Homework help part 1

  • Thread starter ilkjester
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  • #1
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Homework Statement


1) A 615-kg racing car completes one lap in 14.3 s around a circular track with a radius of 50.0 m.
The car moves at constant speed.
a) what is the acceleration of the car?
b) what force must the track exert of the tires to produce this acceleration.


Homework Equations


Ac=v^2/r
Fnet=mv^2/r

The Attempt at a Solution


ac=14.3^2/50.0
ac=4m/s

Now im sure I did the equations right but the teacher wanted to know the direction of the acceleration I believe. Because some other kids asked him if there was any acceleration at all because it wasn't slowing down or speeding up.
 

Answers and Replies

  • #2
learningphysics
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You didn't do the calculation right. 14.3 is the time for one lap. It isn't v... What is the distance travelled in 1 lap... divide that distance by 14.3... that gives your v.

The direction of acceleration is towards the center of the circular track... whenever an object is moving at a fixed speed in a circular path, the acceleration is towards the center at any time...
 
  • #3
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You didn't do the calculation right. 14.3 is the time for one lap. It isn't v... What is the distance travelled in 1 lap... divide that distance by 14.3... that gives your v.

The direction of acceleration is towards the center of the circular track... whenever an object is moving at a fixed speed in a circular path, the acceleration is towards the center at any time...
Ok I was thinking before that I could be wrong. So what I did was draw a circle and labeled the radius 50.0 m I was then gonna try to find the length of an arc of the circle but I can't remember how.
 
  • #4
learningphysics
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Ok I was thinking before that I could be wrong. So what I did was draw a circle and labeled the radius 50.0 m I was then gonna try to find the length of an arc of the circle but I can't remember how.
circumference of a circle = [tex]2\pi r[/tex]. so that would be the distance of 1 lap.
 
  • #5
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circumference of a circle = [tex]2\pi r[/tex]. so that would be the distance of 1 lap.
lol i just did that your way after finding the length of the track and its the same.
[tex]2\pi r[/tex]=314/14.3=22
 
  • #6
learningphysics
Homework Helper
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yeah, that's right. might want to keep a few extra decimal places and just round at the end... I get v = 21.969m/s

then you can get a = v^2/r using that.
 
  • #7
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yeah, that's right. might want to keep a few extra decimal places and just round at the end... I get v = 21.969m/s

then you can get a = v^2/r using that.
Thanks for the help I had a feeling I was doing something wrong.
 
  • #8
learningphysics
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Thanks for the help I had a feeling I was doing something wrong.
no prob.
 
  • #9
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b) what force must the track exert of the tires to produce this acceleration.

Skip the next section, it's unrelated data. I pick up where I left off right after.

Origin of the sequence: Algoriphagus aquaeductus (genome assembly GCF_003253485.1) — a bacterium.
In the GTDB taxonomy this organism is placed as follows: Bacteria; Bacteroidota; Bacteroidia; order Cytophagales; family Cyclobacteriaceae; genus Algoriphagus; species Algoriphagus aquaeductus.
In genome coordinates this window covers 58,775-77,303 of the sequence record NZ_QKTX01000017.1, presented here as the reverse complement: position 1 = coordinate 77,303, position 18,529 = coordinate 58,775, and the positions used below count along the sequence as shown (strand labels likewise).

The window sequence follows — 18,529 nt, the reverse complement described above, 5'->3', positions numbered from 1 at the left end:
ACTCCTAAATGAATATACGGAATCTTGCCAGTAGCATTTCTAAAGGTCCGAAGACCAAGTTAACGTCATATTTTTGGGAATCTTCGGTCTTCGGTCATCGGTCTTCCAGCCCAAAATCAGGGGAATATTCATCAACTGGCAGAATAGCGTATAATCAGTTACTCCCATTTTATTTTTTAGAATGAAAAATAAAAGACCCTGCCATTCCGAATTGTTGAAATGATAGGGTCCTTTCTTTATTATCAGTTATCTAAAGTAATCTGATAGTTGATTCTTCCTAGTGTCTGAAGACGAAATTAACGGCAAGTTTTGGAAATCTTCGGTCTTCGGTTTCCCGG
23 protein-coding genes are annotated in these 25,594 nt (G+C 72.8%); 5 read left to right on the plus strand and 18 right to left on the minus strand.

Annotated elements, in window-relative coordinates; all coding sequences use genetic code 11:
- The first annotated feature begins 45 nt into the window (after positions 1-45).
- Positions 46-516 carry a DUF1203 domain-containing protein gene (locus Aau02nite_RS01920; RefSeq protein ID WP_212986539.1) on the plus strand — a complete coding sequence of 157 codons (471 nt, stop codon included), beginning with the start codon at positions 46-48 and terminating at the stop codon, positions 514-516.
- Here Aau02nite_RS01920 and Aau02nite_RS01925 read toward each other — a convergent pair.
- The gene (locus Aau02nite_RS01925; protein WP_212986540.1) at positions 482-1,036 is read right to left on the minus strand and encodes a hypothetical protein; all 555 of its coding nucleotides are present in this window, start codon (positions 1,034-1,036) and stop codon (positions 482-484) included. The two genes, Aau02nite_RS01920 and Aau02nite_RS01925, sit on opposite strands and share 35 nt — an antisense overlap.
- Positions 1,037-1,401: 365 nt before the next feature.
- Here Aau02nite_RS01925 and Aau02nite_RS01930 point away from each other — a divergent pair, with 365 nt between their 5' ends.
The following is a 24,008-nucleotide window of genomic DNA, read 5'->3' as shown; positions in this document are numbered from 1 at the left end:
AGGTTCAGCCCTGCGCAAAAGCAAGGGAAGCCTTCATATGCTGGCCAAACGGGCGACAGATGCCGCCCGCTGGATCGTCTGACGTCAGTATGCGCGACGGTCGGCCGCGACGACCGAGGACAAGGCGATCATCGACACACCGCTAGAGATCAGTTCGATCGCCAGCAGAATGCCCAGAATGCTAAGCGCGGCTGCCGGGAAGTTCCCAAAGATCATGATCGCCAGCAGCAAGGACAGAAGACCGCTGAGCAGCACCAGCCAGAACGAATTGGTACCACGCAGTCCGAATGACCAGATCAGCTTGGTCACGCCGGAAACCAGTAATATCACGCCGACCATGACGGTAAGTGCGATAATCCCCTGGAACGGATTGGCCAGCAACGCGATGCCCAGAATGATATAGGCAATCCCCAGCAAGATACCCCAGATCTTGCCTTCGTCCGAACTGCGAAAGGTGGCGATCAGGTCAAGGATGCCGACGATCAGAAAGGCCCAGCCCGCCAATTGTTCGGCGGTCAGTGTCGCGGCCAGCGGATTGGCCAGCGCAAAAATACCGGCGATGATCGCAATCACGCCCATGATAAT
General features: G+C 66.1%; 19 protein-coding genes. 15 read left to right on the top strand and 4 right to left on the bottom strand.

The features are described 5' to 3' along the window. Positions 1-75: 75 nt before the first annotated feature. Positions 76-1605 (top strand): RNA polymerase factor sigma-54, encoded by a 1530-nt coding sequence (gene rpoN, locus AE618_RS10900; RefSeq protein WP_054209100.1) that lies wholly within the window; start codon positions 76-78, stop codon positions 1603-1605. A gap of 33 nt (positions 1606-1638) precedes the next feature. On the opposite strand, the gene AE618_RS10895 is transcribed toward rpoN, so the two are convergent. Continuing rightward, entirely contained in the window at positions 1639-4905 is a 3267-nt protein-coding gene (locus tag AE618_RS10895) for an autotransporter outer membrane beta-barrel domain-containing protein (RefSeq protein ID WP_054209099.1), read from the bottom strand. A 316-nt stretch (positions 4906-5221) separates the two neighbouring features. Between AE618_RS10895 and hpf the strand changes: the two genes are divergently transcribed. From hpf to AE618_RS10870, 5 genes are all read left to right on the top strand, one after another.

for this i used the fnet=mac
fnet=615kg(9.65)
fnet=5934.75
after i told the other class mates that were saying there was no acceleration at all how you do the problem and that there was indeed an acceleration they asked me what the coefficient of friction was. I dont know if i was suppose to find that because i think the way i found the force was right.
 
  • #10
learningphysics
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b) what force must the track exert of the tires to produce this acceleration.
for this i used the fnet=mac
fnet=615kg(9.65)
fnet=5934.75
after i told the other class mates that were saying there was no acceleration at all how you do the problem and that there was indeed an acceleration they asked me what the coefficient of friction was. I dont know if i was suppose to find that because i think the way i found the force was right.
your force looks right to me. but I get 5936.53 after carrying the dec. places...

There is definitely an acceleration. Otherwise the car would go in a straight line... if an object changes directions... that means it accelerates... velocity is speed with a direction... even if speed remains constant... if the direction changes, then the velocity changes... so accleeration happens.

We can't get the coefficient of friction without some extra piece of information... but it isnt asked... but friction is acting, that's for sure.
 
Last edited:
  • #11
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There is definitely an acceleration. Otherwise the car would go in a straight line... if an object changes directions... that means it accelerates... velocity is speed with a direction... even if speed remains constant... if the direction changes, then the velocity changes... so accleeration happens.

We can't get the coefficient of friction without some extra piece of information... but it isnt asked... but friction is acting, that's for sure.
thats what i told them except for the straight line thing. So the way i found force was right. Thats how i told them to do it. Im not sure why they thought they had to find to friction. You have been the biggest help ever by the way.
 
  • #12
learningphysics
Homework Helper
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thats what i told them except for the straight line thing. So the way i found force was right. Thats how i told them to do it. Im not sure why they thought they had to find to friction. You have been the biggest help ever by the way.
you're welcome. glad to help. :)
 

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